FOXBOROUGH, Mass. — If you can’t beat ‘em …
In five NFL seasons with the Buffalo Bills, Stephon Gilmore lost seven times in his eight appearances against the AFC East rival New England Patriots. Gilmore never reached postseason in Buffalo, but he watched New England advance at least as far as the conference title game every year of his pro career and twice win the Super Bowl.
Ready for a change, Gilmore defected within the division, which the Patriots last failed to win in 2008 (when quarterback Tom Brady was injured), to join a New England dynasty now approaching two decades of dominance.
“Just the sense of urgency that is here, it’s super fast,” Gilmore said Wednesday after the second practice of the Patriots' mandatory three-day minicamp when asked what had surprised him the most about his new club.
“It’s just being around the different guys and being around different people than from where you have come from. It’s fun. You’ve just got to learn on the run.”
The Patriots pounced to sign Gilmore, arguably the best corner on this year's free agent market, locking him up for five years and $65 million. His $40 million in guarantees exceeds every other player on the roster, Brady included.
But Gilmore makes an already capable secondary, albeit one that lost cornerback Logan Ryan to the Tennessee Titans this offseason, that much better. Pairing Gilmore with Malcolm Butler gives New England perhaps the best one-two tandem of corners in the NFL.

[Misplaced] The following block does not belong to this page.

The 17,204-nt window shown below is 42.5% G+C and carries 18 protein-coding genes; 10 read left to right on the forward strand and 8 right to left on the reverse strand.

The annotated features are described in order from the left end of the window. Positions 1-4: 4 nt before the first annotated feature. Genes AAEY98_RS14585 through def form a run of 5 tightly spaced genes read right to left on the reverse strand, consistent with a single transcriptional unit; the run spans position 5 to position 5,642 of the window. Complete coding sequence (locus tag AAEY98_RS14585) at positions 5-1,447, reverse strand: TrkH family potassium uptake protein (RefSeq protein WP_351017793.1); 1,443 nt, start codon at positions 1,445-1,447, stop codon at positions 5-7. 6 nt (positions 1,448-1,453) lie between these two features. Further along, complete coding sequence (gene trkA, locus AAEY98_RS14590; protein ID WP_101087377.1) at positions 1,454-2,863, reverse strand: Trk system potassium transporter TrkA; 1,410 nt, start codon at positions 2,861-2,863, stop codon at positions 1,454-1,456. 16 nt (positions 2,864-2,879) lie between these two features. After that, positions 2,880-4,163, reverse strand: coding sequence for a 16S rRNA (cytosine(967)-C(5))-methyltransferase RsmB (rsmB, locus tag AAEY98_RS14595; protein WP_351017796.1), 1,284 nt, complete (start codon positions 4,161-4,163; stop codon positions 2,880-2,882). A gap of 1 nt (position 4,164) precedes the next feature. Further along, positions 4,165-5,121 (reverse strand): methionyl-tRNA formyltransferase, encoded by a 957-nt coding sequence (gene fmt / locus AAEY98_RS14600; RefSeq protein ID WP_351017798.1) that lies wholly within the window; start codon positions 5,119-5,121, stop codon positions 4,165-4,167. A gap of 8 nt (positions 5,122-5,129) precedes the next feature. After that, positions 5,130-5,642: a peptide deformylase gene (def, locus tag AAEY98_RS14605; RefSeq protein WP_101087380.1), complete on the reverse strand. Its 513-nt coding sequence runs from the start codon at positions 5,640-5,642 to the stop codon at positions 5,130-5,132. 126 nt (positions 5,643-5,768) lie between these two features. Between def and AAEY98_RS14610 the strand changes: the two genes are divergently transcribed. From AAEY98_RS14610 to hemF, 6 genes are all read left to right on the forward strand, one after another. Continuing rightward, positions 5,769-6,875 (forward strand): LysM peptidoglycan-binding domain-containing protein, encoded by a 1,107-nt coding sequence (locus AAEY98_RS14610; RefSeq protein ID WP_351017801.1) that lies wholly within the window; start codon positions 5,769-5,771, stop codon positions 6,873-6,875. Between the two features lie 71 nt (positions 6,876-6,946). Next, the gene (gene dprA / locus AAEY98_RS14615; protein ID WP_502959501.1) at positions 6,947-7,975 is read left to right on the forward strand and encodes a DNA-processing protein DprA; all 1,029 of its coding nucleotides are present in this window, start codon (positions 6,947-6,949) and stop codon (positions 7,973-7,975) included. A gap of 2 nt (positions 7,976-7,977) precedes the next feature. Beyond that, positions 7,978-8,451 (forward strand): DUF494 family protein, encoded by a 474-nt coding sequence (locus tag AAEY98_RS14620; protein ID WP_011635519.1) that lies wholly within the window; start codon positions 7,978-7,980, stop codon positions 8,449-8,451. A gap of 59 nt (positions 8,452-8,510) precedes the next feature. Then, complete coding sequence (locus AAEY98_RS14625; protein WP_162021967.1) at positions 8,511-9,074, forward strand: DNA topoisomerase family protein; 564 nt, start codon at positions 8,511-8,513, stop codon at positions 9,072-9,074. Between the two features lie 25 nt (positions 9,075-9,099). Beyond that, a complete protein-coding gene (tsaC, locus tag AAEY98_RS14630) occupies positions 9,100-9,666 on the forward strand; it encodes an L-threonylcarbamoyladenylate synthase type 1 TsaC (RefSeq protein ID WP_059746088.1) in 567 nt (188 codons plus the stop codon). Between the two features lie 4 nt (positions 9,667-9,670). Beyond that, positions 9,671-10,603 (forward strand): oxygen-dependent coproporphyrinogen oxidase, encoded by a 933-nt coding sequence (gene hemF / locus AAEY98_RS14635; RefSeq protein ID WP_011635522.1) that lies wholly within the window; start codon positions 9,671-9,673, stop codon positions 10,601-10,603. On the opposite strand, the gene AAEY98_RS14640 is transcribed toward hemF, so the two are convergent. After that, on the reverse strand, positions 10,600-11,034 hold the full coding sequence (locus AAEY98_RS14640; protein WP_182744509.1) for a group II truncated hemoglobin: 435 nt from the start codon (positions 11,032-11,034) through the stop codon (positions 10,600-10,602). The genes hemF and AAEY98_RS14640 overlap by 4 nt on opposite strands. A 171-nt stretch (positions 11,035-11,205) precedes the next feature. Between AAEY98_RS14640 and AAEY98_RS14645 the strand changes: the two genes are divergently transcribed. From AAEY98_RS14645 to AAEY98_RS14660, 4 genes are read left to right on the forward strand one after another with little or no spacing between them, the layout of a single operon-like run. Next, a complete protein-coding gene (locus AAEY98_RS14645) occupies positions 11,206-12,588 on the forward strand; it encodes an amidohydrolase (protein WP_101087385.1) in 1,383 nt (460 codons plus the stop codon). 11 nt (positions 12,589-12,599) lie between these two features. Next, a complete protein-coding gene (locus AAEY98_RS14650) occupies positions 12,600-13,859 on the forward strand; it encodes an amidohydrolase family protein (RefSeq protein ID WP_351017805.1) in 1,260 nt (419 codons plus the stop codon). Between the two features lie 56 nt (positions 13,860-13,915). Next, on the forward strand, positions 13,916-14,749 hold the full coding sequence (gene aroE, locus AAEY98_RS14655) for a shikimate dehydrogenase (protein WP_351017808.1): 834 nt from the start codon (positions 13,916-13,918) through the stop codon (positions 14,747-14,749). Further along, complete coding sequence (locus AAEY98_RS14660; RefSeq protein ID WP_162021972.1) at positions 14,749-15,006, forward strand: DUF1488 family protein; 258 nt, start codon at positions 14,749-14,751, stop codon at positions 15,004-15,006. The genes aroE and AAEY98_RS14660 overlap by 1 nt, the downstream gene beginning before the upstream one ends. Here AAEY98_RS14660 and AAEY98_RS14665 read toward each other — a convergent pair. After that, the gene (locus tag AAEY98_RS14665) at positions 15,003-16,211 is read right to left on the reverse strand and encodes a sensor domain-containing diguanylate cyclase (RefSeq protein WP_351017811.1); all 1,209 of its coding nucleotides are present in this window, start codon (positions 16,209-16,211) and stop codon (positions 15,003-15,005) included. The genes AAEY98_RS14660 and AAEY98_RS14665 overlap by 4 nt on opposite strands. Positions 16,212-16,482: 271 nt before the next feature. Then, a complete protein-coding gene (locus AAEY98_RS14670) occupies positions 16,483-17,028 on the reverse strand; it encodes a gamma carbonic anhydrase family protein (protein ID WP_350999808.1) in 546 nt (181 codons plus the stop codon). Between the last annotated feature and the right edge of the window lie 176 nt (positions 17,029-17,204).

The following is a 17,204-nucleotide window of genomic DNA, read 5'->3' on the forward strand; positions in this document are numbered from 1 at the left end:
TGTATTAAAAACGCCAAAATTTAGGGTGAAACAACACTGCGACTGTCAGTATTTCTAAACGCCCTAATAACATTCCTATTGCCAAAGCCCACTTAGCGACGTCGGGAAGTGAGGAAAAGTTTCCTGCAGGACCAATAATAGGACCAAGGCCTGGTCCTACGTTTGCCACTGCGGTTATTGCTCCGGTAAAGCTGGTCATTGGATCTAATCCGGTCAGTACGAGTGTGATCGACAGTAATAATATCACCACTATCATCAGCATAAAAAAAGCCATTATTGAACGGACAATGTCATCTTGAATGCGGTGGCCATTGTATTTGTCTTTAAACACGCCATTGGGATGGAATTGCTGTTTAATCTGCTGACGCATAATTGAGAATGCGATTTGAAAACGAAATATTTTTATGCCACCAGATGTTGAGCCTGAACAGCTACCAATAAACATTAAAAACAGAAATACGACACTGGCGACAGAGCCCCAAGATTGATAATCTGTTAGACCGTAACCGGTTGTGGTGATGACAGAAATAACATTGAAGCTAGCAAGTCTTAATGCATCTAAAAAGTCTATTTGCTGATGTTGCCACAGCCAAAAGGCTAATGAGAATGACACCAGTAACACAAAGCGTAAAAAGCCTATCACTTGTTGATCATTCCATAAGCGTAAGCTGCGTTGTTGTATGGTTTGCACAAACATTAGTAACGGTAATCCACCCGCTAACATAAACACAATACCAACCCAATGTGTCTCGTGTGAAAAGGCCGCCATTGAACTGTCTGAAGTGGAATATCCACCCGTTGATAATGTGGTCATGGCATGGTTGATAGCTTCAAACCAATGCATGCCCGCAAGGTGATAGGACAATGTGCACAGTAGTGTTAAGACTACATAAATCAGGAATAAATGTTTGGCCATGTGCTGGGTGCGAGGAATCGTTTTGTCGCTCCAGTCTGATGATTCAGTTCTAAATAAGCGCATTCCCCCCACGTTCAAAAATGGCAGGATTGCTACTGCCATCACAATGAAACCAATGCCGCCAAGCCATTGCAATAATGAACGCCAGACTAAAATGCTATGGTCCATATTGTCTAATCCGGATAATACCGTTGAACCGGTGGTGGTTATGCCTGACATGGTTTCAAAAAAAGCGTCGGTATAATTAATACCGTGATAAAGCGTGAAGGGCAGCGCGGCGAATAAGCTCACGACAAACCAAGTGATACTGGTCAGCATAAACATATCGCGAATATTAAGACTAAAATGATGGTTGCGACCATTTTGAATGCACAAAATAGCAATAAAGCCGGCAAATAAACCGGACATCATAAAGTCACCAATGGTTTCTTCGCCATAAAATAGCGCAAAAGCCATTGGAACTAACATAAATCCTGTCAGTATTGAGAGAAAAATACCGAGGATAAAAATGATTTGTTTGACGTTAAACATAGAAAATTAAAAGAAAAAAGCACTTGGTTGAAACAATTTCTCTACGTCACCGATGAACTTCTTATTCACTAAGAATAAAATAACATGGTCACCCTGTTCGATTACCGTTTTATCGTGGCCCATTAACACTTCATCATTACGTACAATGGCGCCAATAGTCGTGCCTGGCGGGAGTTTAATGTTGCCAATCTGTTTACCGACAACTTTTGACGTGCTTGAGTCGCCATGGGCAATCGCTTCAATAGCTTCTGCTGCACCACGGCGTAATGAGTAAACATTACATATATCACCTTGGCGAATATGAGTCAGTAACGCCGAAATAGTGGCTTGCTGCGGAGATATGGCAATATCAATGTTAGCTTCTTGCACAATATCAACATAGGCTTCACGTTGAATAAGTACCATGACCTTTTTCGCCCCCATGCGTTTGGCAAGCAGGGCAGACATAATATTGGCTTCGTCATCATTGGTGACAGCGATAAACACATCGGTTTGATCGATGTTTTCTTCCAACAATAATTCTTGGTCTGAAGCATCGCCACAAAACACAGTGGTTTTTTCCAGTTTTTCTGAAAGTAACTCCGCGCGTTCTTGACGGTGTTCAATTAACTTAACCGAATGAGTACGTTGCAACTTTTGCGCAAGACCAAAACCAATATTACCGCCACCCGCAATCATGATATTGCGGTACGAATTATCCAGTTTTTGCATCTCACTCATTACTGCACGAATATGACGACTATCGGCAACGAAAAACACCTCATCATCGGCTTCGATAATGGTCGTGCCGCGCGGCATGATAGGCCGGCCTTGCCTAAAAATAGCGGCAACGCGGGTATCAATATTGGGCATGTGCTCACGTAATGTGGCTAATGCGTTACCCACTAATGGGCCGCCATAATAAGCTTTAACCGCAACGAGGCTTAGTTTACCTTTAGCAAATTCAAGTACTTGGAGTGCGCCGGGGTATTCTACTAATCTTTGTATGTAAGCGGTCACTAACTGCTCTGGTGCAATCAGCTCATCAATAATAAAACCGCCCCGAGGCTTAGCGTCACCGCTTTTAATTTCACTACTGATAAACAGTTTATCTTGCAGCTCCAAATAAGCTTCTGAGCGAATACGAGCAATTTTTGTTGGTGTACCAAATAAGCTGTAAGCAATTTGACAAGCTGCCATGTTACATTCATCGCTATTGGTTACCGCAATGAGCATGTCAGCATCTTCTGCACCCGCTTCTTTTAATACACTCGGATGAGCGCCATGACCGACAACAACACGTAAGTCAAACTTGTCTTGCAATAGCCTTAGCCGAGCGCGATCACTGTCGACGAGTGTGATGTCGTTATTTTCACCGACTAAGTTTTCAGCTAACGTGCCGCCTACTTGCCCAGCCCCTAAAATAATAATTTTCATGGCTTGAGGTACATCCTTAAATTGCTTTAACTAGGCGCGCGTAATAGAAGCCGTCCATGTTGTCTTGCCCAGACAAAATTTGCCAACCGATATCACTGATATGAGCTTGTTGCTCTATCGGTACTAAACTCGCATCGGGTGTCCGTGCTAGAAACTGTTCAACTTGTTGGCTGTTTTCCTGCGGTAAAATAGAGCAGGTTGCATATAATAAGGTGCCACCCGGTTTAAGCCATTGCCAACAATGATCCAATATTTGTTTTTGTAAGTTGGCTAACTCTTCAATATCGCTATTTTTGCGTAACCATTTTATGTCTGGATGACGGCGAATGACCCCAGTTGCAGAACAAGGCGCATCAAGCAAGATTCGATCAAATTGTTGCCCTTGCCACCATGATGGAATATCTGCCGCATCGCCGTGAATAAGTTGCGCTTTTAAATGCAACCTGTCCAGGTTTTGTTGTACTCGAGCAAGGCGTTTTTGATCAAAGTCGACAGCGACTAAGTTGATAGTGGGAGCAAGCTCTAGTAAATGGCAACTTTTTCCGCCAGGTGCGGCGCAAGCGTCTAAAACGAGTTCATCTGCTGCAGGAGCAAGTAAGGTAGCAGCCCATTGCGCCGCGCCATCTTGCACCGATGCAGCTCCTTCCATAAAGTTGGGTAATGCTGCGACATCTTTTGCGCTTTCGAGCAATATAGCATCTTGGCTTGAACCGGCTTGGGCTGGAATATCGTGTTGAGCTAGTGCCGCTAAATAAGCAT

With the lingering uncertainty surrounding Butler’s contract, though, Gilmore could become a mainstay in the defensive backfield, while Butler could potentially be playing his last season with the team after a rumored deal with the New Orleans Saints near the draft failed to materialize.
“I think the beauty of playing in the secondary is that stuff doesn’t matter,” safety Devin McCourty said Wednesday. “Because at the end of the day, it’s all about how we play as a unit. To me, that has been the cool thing — to see guys talking, guys laughing and joking, Steph fitting into the group like he’s been here for years. To me, that’s the key, and that’s what I have seen so far.”
The Patriots ranked 12th in the regular season last year in passing yards allowed (237.9 per game), though the defense as a whole paced the league in points allowed (15.6 per game). The unit frequently sees the ball in the air given the leads Brady and Co. typically provide.
Having Butler and Gilmore gives defensive coordinator Matt Patricia ample flexibility in crafting options to attack high-powered offenses. Gilmore (6-1, 190) is long and athletic, while Butler (5-11, 190) is quicker and more physical. Assuming both handle their responsibilities, especially if they can do it in man-on-man coverage, could mean more pressure on opposing quarterbacks.
Simply put, Gilmore’s arrival is yet another reason why the Patriots appear to be among the favorites to win another Super Bowl this season.
“I’m happy I’m here,” Gilmore said. “I’m ready to do whatever I can to help this team win.”